Dr. Vincent G. Kokich, one of the School of Dentistry’s most illustrious alumni and among the world’s pre-eminent dental educators, passed away on July 24 after collapsing at his home in Gig Harbor, Wash., apparently from a heart attack. He was 68.
Dr. Kokich, an alumnus and affiliate professor of orthodontics at the School, was a leading advocate of interdisciplinary dentistry. He spread that message through a quarter-century of lectures, sometimes on his own but mostly in joint appearances with fellow faculty members Dr. Frank Spear and Dr. David Mathews. The three were prominent figures on the dental lecture circuit, making presentations to enthusiastic audiences worldwide.
Dr. Kokich also helped to solidify the UW’s reputation as a premier center of orthodontics education and training, and at the time of his death was editor-in-chief of the American Journal of Orthodontics & Dentofacial Orthopedics. He was also a former president of the American Board of Orthodontics and the American Academy of Esthetic Dentistry.
“Vince Kokich was a giant in the field of dental education,” said Dean Joel Berg in a message to faculty, staff and students on Wednesday.
Dr. Kokich was one of the School’s most ardent and devoted supporters for nearly 30 years. In 1996, he and Dr. Peter Shapiro helped to establish the Kokich/Shapiro Endowed Scholar Fund to bring distinguished visiting scholars in the field of orthodontics to the UW. Dr. Kokich was also a major contributor to the work of the UW Orthodontics Alumni Association and a leader in the Association’s recent successful campaign to renovate the Orthodontics clinic. He also served on the School of Dentistry’s Dean’s Club Board and the UW Foundation Board, and he and his wife, Marilyn, were recognized as UW Benefactors and members of the Henry Suzzallo Society.
In 2009, Dr. Kokich and his two lecture partners dedicated one of their final joint appearances to raising money to establish the Kokich/Mathews/Spear Endowed Fund for Academic Leadership in Dentistry to elevate the School’s quality of teaching, and added substantial personal pledges to the proceeds from the lecture.
“The world has lost one of its finest people, and the orthodontic profession has lost one of its greatest talents,” said Dr. Greg Huang, Chair of the Department of Orthodontics. “We have all lost a friend and colleague – someone who inspired us to dream big, to strive for excellence in all our endeavors, and, through his life, led by example.”
Dr. Huang said that Dr. Kokich’s sudden death came as an even greater blow because he had been preparing to return to an active role with the Orthodontics faculty. Dr. Kokich had retired from his Tacoma practice about three years ago, but had begun the process of renewing his dental license to return to the clinic floor at the UW, Dr. Huang said.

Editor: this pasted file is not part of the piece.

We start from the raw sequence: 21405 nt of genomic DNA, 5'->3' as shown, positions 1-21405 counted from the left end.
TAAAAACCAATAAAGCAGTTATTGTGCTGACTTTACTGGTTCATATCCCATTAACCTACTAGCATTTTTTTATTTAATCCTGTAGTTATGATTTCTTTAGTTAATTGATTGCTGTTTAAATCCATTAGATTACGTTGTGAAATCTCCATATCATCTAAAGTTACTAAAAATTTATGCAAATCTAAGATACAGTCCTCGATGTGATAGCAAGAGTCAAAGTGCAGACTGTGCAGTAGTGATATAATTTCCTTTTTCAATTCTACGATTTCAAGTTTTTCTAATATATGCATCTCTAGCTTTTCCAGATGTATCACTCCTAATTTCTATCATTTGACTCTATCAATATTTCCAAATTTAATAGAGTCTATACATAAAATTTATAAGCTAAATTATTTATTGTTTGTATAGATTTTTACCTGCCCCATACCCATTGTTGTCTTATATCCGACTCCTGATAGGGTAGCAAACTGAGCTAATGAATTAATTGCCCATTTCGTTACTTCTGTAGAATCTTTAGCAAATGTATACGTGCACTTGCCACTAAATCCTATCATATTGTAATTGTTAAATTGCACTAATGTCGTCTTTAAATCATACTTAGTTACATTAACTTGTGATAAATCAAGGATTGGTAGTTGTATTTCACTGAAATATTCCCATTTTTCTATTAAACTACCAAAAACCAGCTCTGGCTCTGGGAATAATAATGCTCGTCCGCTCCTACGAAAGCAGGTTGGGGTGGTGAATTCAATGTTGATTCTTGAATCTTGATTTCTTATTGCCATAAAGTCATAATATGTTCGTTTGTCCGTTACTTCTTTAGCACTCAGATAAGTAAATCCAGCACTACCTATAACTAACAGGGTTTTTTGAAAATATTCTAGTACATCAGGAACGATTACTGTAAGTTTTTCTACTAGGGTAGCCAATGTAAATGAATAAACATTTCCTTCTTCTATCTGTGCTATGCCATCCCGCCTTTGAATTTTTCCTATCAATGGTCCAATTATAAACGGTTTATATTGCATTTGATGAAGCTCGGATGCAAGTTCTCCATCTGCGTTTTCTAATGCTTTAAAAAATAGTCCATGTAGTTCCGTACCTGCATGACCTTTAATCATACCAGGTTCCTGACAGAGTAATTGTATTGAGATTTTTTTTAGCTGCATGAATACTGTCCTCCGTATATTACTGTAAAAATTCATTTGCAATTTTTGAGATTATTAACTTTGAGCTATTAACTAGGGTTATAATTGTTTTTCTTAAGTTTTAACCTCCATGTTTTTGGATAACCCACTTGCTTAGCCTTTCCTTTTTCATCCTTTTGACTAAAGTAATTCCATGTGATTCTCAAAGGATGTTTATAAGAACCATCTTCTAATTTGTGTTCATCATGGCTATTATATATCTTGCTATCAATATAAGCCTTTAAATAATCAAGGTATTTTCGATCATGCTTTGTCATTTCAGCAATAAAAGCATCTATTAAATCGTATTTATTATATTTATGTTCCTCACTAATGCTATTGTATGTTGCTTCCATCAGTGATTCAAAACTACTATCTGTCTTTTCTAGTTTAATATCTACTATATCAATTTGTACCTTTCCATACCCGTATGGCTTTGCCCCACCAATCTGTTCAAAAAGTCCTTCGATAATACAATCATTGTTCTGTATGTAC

“This is a huge personal as well as a professional loss for those who knew him. Vince was not only a brilliant teacher, but a man of enormous warmth and kindness,” Dean Berg said.
Dr. Kokich received his DDS in 1971 and his MS and certification in orthodontics in 1974, all from the UW. His interest in interdisciplinary dentistry was sparked by his early professional association with Tacoma’s Dr. Ralph O’Connor, who in 1984 brought in Dr. Kokich and seven other dentists to form the Northwest Network for Dental Excellence. The group’s initial makeup reflected its team approach to treatment planning: Dr. O’Connor was a general dentist, and the team also included an orthodontist (Dr. Kokich), two oral surgeons, two endodontists, a periodontist, a pediatric dentist and a prosthodontist.
Dr. Kokich also preached the value of realistic treatment planning. “Perfection is a word that should never belong in dentistry,” he said in a 2009 feature article in the UW Dental Alumni News. “My emphasis is that if you have a patient that presents to you at 50 or 60 years of age, that has an existing malocclusion that’s worked for them, how can I make a judgment that that’s wrong when it’s worked for 50 or 60 years? I need to be realistic, to not change everything simply because it seems to be more ideal, when we can’t prove that.”
Dr. Kokich was an esteemed journal editor and active researcher. During his career, he published dozens of book chapters and articles in addition to delivering more than 900 presentations on interdisciplinary dentistry and on the relationship of orthodontics to esthetics, periodontics, implants and restorative dentistry. In 2005, he was named Distinguished Alumnus by the UW Dental Alumni Association.
A funeral Mass is scheduled for 11:30 a.m. on Tuesday, July 30, at St. Charles Borromeo Catholic Parish, 7112 S. 12th St., Tacoma. Survivors include Dr. Kokich’s wife of more than 40 years, Marilyn, and their son, Dr. Vincent O. Kokich, also a UW dental alumnus and affiliate faculty member.
“It is incredibly difficult to measure this loss,” Dean Berg said in his message. “Vince Kokich will be missed profoundly by all of us.”